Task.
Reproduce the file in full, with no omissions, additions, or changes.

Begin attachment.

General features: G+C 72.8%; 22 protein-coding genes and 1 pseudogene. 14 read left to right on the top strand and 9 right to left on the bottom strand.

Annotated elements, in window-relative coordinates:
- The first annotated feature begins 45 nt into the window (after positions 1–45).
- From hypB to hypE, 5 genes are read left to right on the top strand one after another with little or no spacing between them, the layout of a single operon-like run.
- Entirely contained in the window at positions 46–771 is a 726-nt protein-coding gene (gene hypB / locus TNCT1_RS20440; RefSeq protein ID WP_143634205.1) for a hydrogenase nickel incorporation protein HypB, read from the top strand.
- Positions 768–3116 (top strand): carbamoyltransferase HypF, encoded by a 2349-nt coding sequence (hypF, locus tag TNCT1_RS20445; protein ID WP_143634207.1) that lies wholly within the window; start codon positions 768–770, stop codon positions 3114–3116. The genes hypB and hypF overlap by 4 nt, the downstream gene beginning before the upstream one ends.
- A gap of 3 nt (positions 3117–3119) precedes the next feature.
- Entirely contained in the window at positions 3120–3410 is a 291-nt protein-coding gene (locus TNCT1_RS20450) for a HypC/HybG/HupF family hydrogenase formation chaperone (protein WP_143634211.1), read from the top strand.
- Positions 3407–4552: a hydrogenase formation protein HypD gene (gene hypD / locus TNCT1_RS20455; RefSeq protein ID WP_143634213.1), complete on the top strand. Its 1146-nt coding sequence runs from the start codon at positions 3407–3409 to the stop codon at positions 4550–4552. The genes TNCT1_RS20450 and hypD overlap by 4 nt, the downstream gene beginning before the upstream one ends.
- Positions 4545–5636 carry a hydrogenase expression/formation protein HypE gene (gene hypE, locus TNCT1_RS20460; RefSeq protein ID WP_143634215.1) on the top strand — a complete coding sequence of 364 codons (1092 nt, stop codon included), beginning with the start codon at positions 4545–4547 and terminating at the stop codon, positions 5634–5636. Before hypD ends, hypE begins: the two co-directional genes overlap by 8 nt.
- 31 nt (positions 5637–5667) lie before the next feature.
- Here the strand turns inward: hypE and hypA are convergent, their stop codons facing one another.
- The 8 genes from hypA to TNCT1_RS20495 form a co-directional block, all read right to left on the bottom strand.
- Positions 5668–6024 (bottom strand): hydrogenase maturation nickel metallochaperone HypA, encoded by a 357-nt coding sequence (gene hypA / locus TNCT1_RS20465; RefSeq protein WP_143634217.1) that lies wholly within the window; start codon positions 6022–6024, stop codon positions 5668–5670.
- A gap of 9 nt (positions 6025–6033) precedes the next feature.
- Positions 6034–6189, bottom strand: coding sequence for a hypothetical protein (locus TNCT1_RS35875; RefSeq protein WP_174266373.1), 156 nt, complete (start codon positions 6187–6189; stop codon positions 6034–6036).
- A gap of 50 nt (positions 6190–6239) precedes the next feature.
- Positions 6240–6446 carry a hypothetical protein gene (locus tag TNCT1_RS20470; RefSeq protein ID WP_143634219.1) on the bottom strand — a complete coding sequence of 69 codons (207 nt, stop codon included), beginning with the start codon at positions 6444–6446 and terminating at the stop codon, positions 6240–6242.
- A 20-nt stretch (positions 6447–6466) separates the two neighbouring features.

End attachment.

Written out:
General features: G+C 72.8%; 22 protein-coding genes and 1 pseudogene. 14 read left to right on the top strand and 9 right to left on the bottom strand.

Annotated elements, in window-relative coordinates:
- The first annotated feature begins 45 nt into the window (after positions 1–45).
- From hypB to hypE, 5 genes are read left to right on the top strand one after another with little or no spacing between them, the layout of a single operon-like run.
- Entirely contained in the window at positions 46–771 is a 726-nt protein-coding gene (gene hypB / locus TNCT1_RS20440; RefSeq protein ID WP_143634205.1) for a hydrogenase nickel incorporation protein HypB, read from the top strand.
- Positions 768–3116 (top strand): carbamoyltransferase HypF, encoded by a 2349-nt coding sequence (hypF, locus tag TNCT1_RS20445; protein ID WP_143634207.1) that lies wholly within the window; start codon positions 768–770, stop codon positions 3114–3116. The genes hypB and hypF overlap by 4 nt, the downstream gene beginning before the upstream one ends.
- A gap of 3 nt (positions 3117–3119) precedes the next feature.
- Entirely contained in the window at positions 3120–3410 is a 291-nt protein-coding gene (locus TNCT1_RS20450) for a HypC/HybG/HupF family hydrogenase formation chaperone (protein WP_143634211.1), read from the top strand.
- Positions 3407–4552: a hydrogenase formation protein HypD gene (gene hypD / locus TNCT1_RS20455; RefSeq protein ID WP_143634213.1), complete on the top strand. Its 1146-nt coding sequence runs from the start codon at positions 3407–3409 to the stop codon at positions 4550–4552. The genes TNCT1_RS20450 and hypD overlap by 4 nt, the downstream gene beginning before the upstream one ends.
- Positions 4545–5636 carry a hydrogenase expression/formation protein HypE gene (gene hypE, locus TNCT1_RS20460; RefSeq protein ID WP_143634215.1) on the top strand — a complete coding sequence of 364 codons (1092 nt, stop codon included), beginning with the start codon at positions 4545–4547 and terminating at the stop codon, positions 5634–5636. Before hypD ends, hypE begins: the two co-directional genes overlap by 8 nt.
- 31 nt (positions 5637–5667) lie before the next feature.
- Here the strand turns inward: hypE and hypA are convergent, their stop codons facing one another.
- The 8 genes from hypA to TNCT1_RS20495 form a co-directional block, all read right to left on the bottom strand.
- Positions 5668–6024 (bottom strand): hydrogenase maturation nickel metallochaperone HypA, encoded by a 357-nt coding sequence (gene hypA / locus TNCT1_RS20465; RefSeq protein WP_143634217.1) that lies wholly within the window; start codon positions 6022–6024, stop codon positions 5668–5670.
- A gap of 9 nt (positions 6025–6033) precedes the next feature.
- Positions 6034–6189, bottom strand: coding sequence for a hypothetical protein (locus TNCT1_RS35875; RefSeq protein WP_174266373.1), 156 nt, complete (start codon positions 6187–6189; stop codon positions 6034–6036).
- A gap of 50 nt (positions 6190–6239) precedes the next feature.
- Positions 6240–6446 carry a hypothetical protein gene (locus tag TNCT1_RS20470; RefSeq protein ID WP_143634219.1) on the bottom strand — a complete coding sequence of 69 codons (207 nt, stop codon included), beginning with the start codon at positions 6444–6446 and terminating at the stop codon, positions 6240–6242.
- A 20-nt stretch (positions 6447–6466) separates the two neighbouring features.